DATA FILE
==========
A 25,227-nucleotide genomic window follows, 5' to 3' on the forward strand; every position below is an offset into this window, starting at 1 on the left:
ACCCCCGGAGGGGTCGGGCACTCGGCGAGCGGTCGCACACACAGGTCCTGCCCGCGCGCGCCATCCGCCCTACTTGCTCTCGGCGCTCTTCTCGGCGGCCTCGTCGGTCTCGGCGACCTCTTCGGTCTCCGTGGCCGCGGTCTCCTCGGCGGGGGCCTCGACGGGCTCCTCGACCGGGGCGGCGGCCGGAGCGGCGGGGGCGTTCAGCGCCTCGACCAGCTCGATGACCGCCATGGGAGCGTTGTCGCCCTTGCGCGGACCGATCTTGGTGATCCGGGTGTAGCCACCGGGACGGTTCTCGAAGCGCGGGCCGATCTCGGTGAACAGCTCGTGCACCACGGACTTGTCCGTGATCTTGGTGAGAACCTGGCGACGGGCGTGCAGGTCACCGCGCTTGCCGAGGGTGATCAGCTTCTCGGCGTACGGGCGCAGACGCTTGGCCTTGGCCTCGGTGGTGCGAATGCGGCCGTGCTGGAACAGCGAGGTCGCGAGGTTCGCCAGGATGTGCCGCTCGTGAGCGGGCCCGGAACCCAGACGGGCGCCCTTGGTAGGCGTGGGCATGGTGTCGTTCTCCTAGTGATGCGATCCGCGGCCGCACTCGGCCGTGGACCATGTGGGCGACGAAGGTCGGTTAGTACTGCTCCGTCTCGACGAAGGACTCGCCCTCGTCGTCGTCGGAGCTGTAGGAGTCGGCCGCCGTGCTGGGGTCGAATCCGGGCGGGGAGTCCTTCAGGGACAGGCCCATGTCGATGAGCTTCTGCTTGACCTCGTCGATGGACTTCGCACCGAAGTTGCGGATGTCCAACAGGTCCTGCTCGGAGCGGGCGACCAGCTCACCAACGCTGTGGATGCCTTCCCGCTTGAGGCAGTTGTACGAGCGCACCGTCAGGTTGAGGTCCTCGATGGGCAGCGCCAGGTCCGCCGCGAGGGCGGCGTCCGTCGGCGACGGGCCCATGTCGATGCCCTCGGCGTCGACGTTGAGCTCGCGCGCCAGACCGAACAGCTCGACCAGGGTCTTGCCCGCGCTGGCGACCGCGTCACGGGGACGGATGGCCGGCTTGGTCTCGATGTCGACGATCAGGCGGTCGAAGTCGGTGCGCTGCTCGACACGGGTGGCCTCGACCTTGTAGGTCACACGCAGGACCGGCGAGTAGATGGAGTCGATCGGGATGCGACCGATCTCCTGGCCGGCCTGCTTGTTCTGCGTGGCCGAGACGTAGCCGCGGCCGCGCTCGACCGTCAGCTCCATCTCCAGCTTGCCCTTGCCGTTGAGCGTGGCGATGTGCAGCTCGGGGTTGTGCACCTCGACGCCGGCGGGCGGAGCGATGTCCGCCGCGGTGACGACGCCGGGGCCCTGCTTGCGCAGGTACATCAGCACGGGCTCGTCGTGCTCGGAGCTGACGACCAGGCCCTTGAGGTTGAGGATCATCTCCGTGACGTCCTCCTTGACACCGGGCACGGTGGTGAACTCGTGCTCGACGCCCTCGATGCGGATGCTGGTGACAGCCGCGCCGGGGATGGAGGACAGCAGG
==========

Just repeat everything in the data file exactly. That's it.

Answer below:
A 25,227-nucleotide genomic window follows, 5' to 3' on the forward strand; every position below is an offset into this window, starting at 1 on the left:
ACCCCCGGAGGGGTCGGGCACTCGGCGAGCGGTCGCACACACAGGTCCTGCCCGCGCGCGCCATCCGCCCTACTTGCTCTCGGCGCTCTTCTCGGCGGCCTCGTCGGTCTCGGCGACCTCTTCGGTCTCCGTGGCCGCGGTCTCCTCGGCGGGGGCCTCGACGGGCTCCTCGACCGGGGCGGCGGCCGGAGCGGCGGGGGCGTTCAGCGCCTCGACCAGCTCGATGACCGCCATGGGAGCGTTGTCGCCCTTGCGCGGACCGATCTTGGTGATCCGGGTGTAGCCACCGGGACGGTTCTCGAAGCGCGGGCCGATCTCGGTGAACAGCTCGTGCACCACGGACTTGTCCGTGATCTTGGTGAGAACCTGGCGACGGGCGTGCAGGTCACCGCGCTTGCCGAGGGTGATCAGCTTCTCGGCGTACGGGCGCAGACGCTTGGCCTTGGCCTCGGTGGTGCGAATGCGGCCGTGCTGGAACAGCGAGGTCGCGAGGTTCGCCAGGATGTGCCGCTCGTGAGCGGGCCCGGAACCCAGACGGGCGCCCTTGGTAGGCGTGGGCATGGTGTCGTTCTCCTAGTGATGCGATCCGCGGCCGCACTCGGCCGTGGACCATGTGGGCGACGAAGGTCGGTTAGTACTGCTCCGTCTCGACGAAGGACTCGCCCTCGTCGTCGTCGGAGCTGTAGGAGTCGGCCGCCGTGCTGGGGTCGAATCCGGGCGGGGAGTCCTTCAGGGACAGGCCCATGTCGATGAGCTTCTGCTTGACCTCGTCGATGGACTTCGCACCGAAGTTGCGGATGTCCAACAGGTCCTGCTCGGAGCGGGCGACCAGCTCACCAACGCTGTGGATGCCTTCCCGCTTGAGGCAGTTGTACGAGCGCACCGTCAGGTTGAGGTCCTCGATGGGCAGCGCCAGGTCCGCCGCGAGGGCGGCGTCCGTCGGCGACGGGCCCATGTCGATGCCCTCGGCGTCGACGTTGAGCTCGCGCGCCAGACCGAACAGCTCGACCAGGGTCTTGCCCGCGCTGGCGACCGCGTCACGGGGACGGATGGCCGGCTTGGTCTCGATGTCGACGATCAGGCGGTCGAAGTCGGTGCGCTGCTCGACACGGGTGGCCTCGACCTTGTAGGTCACACGCAGGACCGGCGAGTAGATGGAGTCGATCGGGATGCGACCGATCTCCTGGCCGGCCTGCTTGTTCTGCGTGGCCGAGACGTAGCCGCGGCCGCGCTCGACCGTCAGCTCCATCTCCAGCTTGCCCTTGCCGTTGAGCGTGGCGATGTGCAGCTCGGGGTTGTGCACCTCGACGCCGGCGGGCGGAGCGATGTCCGCCGCGGTGACGACGCCGGGGCCCTGCTTGCGCAGGTACATCAGCACGGGCTCGTCGTGCTCGGAGCTGACGACCAGGCCCTTGAGGTTGAGGATCATCTCCGTGACGTCCTCCTTGACACCGGGCACGGTGGTGAACTCGTGCTCGACGCCCTCGATGCGGATGCTGGTGACAGCCGCGCCGGGGATGGAGGACAGCAGG